Reece-Hoyes JS, Pons C, Diallo A, Mori A, Shrestha S, Kadreppa S, Nelson J, Diprima S, Dricot A, Lajoie BR, Ribeiro PS, Weirauch MT, Hill DE, Hughes TR, Myers CL, Walhout AJ. (2013). Extensive rewiring and complex evolutionary dynamics in a C. elegans multiparameter transcription factor network. Mol. Cell 51:116-27. doi: 10.1016/j.molcel.2013.05.018.
“You are what you eat” is a well-known phrase implying that you will be healthy if you eat nutritious food. While this statement is not literally true, it is well appreciated that our diet plays a fundamental role in our development, physiology and performance. Furthermore, diet and metabolism have been implicated in a variety of inherited and acquired diseases such as diabetes, cancer, and heart disease.
We use C. elegans to study how diet affects major life history traits such as development, reproduction, and aging. We used systems approaches to unravel the networks that govern different dietary responses. We found that feeding C. elegans worms two different species of bacteria can result in very different worm life history traits (MacNeil et al., 2013; Watson et al., 2013). Theses finds have implications for human diseases like Type 2 Diabetes and inborn diseases of metabolism, as well as investigations into the human intestinal microbiome. This work was featured on the cover of Cell, in the Boston Globe, and on the below video.
To further understand how diet affects life history traits, we used a combination of worm and bacterial genetics, as well as metabolite screens. With this interspecies systems biology approach we discovered that a diet of Comamonas aquatica provides the worms with vitamin B12, which in turn accelerates development and reduces fertility as compared to a diet of Escherichia coli (Watson et al., 2014). We are one of the few labs in the world using interspecies systems biology to understand the complex interactions between diet and physiology. This is an extremely exciting area of research with many applications to further our understanding of human diseases.
Using a combination of systems biology, bacterial and worm genetics, computational biology, and biochemistry, we delineated a novel mechanism of propionate breakdown in the worm. Propionate buildup is a product of amino acid catabolism, and too much propionate is toxic to worms and mammals. The canonical mechanism of propionate breakdown is dependent on vitamin B12, and patients with mutations in the enzymes in this pathway are born with devastating, often fatal, acidemia diseases. We found that C. elegans uses a vitamin B12-independent mechanism of propionate breakdown, suggesting that in the wild C. elegans has the metabolic plasticity to rewire metabolism depending on available nutrients (Waston et al., 2016). We are furthering these studies to understand the transcriptional regulation of propionate metabolism, and also examining the transcriptional and regulatory regulation of other metabolites.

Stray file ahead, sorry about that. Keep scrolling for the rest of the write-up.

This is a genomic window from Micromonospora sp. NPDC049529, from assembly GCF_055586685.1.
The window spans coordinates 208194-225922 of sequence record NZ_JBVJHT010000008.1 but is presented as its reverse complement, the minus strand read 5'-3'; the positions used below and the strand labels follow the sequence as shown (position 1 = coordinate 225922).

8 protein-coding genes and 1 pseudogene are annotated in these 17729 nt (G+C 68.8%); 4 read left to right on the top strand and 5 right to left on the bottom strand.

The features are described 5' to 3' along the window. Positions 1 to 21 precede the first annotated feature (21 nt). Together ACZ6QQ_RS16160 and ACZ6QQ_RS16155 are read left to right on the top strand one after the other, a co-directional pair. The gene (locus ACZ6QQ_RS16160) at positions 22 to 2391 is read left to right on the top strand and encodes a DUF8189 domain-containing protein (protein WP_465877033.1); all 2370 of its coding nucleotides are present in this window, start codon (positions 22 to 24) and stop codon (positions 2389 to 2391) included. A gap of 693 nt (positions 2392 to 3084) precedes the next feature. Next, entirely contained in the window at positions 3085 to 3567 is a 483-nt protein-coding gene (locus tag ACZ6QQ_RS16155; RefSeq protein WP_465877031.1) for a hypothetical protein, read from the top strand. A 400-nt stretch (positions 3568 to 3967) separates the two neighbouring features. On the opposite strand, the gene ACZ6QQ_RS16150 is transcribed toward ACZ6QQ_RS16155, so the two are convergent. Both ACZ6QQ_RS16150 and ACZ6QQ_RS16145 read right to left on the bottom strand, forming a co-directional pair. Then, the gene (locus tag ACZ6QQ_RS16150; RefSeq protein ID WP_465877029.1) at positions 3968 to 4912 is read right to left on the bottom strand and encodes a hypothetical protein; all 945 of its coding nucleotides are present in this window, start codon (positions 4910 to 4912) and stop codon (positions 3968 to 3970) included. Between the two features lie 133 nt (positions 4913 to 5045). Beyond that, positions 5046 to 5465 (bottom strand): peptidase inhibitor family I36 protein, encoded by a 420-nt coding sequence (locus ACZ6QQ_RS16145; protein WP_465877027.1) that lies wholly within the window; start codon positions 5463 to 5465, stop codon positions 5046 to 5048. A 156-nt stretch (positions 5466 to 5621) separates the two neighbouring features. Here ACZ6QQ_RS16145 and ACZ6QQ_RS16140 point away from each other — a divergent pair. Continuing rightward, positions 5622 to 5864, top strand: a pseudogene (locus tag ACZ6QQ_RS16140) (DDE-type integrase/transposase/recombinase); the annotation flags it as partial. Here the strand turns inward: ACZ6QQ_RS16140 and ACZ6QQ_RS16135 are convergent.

Nuclear hormone receptors (NHRs) are TFs which are regulated by the binding of a specific ligand to the TF. Ligand binding to a nuclear receptor results in a conformational change and activation of the receptor. The NHR then binds to its specific DNA element which results in a change of gene expression. Some important NHRs in mammalian physiology include the estrogen receptor, the glucocorticoid receptor, and the retinoic acid receptor.
Interestingly, while humans have only 48 of such NHRs, worms have more than 250! The ligands for and function of worm NHRs is largely unknown. We have started to delineate regulatory networks of metabolic genes and found this network to be enriched for nuclear NHRs (Arda et al., 2010; Watson et al., 2013). Many questions remain about NHRs in metabolic networks: What are these NHRs doing? How do they work? What are their ligands? We are also investigating how NHRs contribute to the overall function of the animal and how they are wired in different types of regulatory networks.
In addition our genetic studies on delineating metabolic networks, we are also interested in computational models predicting C. elegans metabolic flux. Our bioengineer Safak Yilmaz developed a genome-scale metabolic network model of C. elegans along with a web tool called Wormflux. This model contains 1273 genes, 623 enzymes, and 1985 metabolic reactions, and can be integrated with gene expression data to examine biological processes such as dauer formation. Future studies will involve adding genes, enzymes, and reactions to the model, and modeling metabolic reactions in specific compartments based on protein localization. Additionally, we will integrate the E. coli metabolic network model with the C. elegans network model to delineate specific interspecies interactions.
Watson E, Olin-Sandoval V, Hoy MJ, Li C, Louisse T, Yao V, Mori A, Holdorf AD, Troyanskaya OG, Ralser M, Walhout AJM. (2016). Metabolic network rewiring of propionate flux compensates vitamin B12 deficiency in C. elegans. eLife, doi: 10.7554/eLife.17670.
Yilmaz LS, Walhout AJM. (2016). A Caenorhabditis elegans Genome-Scale Metabolic Network Model. Cell Systems 2, 297–311. doi: 10.1016/j.cels.2016.04.012.
Watson E, MacNeil LT, Ritter AD, Yilmaz LS, Rosebrock AP, Caudy AA, Walhout AJ. (2014). Interspecies systems biology uncovers metabolites affecting C. elegans gene expression and life history traits. Cell. 156:759-70. doi: 10.1016/j.cell.2014.01.047.
MacNeil LT, Watson E, Arda HE, Zhu LJ, Walhout AJ. (2013). Diet-Induced developmental acceleration independent of TOR and insulin in C. elegans. Cell, 153:240-252. doi: 10.1016/j.cell.2013.02.049.
Watson E*, MacNeil LT*, Arda HE, Zhu LJ, Walhout AJ. (2013). Integration of metabolic and gene regulatory networks modulates the C. elegans dietary response. Cell, 153:253-266. doi: 10.1016/j.cell.2013.02.050.